Recently published results indicate that reagent-free SERS on saliva samples has promise. For example, a team of Italian researchers tested approximately 90 subjects that were divided as equally as possible between Covid-positive, Covid-negative, and control subjects. Saliva samples were collected and centrifuged (to remove food debris), then 3 μL of the saliva samples were deposited on a glass slide covered in commercially available aluminum foil to promote the SERS effect. A Horiba Raman microscope was used with a 785 nm laser to collect the SERS spectra. The averaged spectra from the control, Covid-positive, and Covid-negative subjects are shown in Figure 1. When spectra were analyzed using a multivariate chemometric model and a convolutional neural network, the method could distinguish between the three types of subjects with 84% sensitivity and could detect Covid-positive subjects 92% of the time (3). One disadvantage of this study was that it was conducted on an older population with a large number of patients who were critically ill and who, upon imaging, exhibited symptoms of pneumonia.
A follow-up study by a team of Canadian researchers took a wider cohort of the population. Their population sample size consisted of males and females between 10 and 61 years old who volunteered to donate samples at a Covid-19 testing clinic. This cohort included asymptomatic volunteers as well as volunteers with and without respiratory symptoms. Similar to the Italian study, the researchers used a Renishaw Raman microscope with the excitation set at 785 nm, and with similar sample preparation. The spectra were then fed through a machine learning pipeline for discrimination. This study could detect Covid-positive males with 79% sensitivity and 75% specificity, and Covid-positive females with 84% sensitivity and 64% specificity (4).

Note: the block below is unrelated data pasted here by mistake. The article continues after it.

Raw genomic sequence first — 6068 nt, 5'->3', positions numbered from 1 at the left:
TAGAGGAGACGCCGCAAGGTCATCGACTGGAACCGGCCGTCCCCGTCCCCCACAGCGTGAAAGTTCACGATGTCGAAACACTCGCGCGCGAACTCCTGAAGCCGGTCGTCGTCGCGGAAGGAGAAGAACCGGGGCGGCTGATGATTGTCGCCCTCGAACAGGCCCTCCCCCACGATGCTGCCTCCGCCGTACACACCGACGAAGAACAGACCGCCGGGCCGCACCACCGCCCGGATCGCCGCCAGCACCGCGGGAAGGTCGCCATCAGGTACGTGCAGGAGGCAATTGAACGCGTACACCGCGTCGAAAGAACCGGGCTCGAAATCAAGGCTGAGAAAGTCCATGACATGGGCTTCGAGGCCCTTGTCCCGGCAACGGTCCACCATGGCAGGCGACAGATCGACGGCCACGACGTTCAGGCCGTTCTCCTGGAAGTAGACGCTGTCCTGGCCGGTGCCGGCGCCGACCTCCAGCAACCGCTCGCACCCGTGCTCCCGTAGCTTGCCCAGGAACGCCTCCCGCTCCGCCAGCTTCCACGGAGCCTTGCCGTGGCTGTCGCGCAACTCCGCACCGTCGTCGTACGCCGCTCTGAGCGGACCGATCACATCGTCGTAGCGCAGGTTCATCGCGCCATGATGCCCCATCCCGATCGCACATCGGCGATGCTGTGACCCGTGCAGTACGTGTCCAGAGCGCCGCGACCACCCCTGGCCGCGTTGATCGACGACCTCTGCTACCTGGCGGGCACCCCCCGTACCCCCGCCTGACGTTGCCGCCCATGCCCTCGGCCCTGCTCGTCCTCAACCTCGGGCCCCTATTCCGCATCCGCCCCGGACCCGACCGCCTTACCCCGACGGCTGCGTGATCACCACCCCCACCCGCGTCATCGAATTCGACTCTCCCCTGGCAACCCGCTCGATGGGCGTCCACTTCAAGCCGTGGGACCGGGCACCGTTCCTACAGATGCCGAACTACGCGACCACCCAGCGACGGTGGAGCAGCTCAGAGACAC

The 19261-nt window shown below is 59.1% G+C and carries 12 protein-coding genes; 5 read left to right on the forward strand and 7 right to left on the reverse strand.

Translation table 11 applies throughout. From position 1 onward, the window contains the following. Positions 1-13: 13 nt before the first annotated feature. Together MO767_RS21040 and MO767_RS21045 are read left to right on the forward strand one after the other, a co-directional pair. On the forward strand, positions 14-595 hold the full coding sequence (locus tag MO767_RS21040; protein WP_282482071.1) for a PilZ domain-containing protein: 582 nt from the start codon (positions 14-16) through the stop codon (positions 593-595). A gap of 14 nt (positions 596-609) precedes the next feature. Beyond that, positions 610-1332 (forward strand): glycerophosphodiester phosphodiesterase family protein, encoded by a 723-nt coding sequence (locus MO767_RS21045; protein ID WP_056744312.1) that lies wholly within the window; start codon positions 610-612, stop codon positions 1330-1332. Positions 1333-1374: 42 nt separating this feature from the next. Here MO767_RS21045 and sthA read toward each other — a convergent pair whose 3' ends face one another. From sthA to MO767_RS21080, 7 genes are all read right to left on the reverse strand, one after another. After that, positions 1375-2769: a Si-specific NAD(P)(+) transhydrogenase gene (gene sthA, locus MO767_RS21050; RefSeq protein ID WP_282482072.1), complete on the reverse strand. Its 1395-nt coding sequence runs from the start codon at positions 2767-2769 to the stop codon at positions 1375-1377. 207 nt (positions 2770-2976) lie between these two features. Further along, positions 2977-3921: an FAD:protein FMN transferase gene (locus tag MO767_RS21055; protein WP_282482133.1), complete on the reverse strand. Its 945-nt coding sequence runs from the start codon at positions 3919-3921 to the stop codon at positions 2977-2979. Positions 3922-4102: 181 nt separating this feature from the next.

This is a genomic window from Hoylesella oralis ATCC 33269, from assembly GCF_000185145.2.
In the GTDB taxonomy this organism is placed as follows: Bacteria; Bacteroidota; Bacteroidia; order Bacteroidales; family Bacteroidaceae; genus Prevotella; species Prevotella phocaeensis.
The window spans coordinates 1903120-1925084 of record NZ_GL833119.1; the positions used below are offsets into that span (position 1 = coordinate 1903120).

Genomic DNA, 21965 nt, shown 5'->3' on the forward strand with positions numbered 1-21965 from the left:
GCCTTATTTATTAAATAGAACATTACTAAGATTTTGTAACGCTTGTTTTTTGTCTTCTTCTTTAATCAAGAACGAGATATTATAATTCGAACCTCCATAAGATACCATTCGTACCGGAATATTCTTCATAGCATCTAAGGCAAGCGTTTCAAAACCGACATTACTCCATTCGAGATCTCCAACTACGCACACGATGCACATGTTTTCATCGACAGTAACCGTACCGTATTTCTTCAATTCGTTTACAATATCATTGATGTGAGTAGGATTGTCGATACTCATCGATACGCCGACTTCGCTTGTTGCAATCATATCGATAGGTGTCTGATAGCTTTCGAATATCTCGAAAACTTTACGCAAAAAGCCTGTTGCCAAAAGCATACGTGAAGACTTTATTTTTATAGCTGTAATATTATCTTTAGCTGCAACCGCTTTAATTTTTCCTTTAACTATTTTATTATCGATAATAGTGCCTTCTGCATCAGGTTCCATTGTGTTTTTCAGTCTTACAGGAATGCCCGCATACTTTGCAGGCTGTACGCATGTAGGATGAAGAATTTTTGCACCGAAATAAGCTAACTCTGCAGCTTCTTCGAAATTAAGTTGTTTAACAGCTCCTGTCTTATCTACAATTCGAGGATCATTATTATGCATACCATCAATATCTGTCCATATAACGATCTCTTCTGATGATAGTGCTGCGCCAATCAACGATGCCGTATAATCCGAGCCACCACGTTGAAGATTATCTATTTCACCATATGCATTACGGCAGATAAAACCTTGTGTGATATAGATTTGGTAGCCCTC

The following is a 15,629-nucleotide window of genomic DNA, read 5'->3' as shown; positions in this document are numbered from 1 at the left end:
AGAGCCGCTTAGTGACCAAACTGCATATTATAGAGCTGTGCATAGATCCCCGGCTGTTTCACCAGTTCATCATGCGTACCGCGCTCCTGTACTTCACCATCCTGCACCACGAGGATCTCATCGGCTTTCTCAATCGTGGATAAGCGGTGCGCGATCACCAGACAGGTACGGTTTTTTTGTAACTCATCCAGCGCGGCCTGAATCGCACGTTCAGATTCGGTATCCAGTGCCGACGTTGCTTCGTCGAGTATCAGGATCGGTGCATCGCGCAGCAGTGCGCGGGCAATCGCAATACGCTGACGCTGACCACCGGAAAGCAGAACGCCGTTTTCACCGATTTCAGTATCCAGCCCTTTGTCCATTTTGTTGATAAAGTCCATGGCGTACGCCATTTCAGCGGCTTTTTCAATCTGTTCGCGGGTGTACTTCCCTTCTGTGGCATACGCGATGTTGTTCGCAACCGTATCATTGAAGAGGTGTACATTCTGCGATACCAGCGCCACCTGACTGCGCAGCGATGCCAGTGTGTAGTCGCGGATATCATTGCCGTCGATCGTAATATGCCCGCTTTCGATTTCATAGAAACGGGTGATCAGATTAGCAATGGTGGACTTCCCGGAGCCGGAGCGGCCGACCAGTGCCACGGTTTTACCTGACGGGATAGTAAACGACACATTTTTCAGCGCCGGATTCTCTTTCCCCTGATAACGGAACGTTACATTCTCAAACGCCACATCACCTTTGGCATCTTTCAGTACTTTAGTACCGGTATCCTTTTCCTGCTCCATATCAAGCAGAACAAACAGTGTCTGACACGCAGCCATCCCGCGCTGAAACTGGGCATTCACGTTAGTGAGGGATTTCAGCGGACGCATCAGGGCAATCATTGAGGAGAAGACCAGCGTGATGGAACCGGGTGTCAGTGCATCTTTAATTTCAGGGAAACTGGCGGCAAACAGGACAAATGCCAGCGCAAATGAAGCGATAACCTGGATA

Both of these studies seem to indicate comparable or better performance than the gold-standard RT-PCR tests, possibly without the uncomfortable nasal swab as well. Numerous other research groups are working in this area—for example, Miguel José Yacamán’s group at Northern Arizona University and Andrea Tao’s group at University of California San Diego. Several companies are working on clinical trials and preclinical trials, including Botanisol Analytics from Phoenix, Arizona, in cooperation with Ocean Insight, and GreenTropism from Paris, France, in cooperation with Horiba France SAS. The combination of a lateral flow immunoassay (which has limited sensitivity) with SERS has been suggested as a modality to optimize rapid point-of-care Covid detection (5).
Given the success of Raman spectroscopy methods for Covid- 19 detection, it is natural to think that FT-IR spectroscopy may also find success in determining an individual’s Covid status. Recently, Kitane and others (6) investigated this possibility, using RNA extracted from nasopharyngeal samples. In their study, Kitane and others took 3 μL of extract that was directly scanned with a Jasco 4600 ATR-FT-IR spectrometer using a single-reflection ATR. Spectra collected at 2 cm-1 resolution in the range of 600–4500 cm-1 are then processed using a variety of machine learning techniques. The authors note that none of the features in the spectra could be directly attributed to Covid status. A subset of carbon- and phosphorous-related features were used to separate positives and negatives.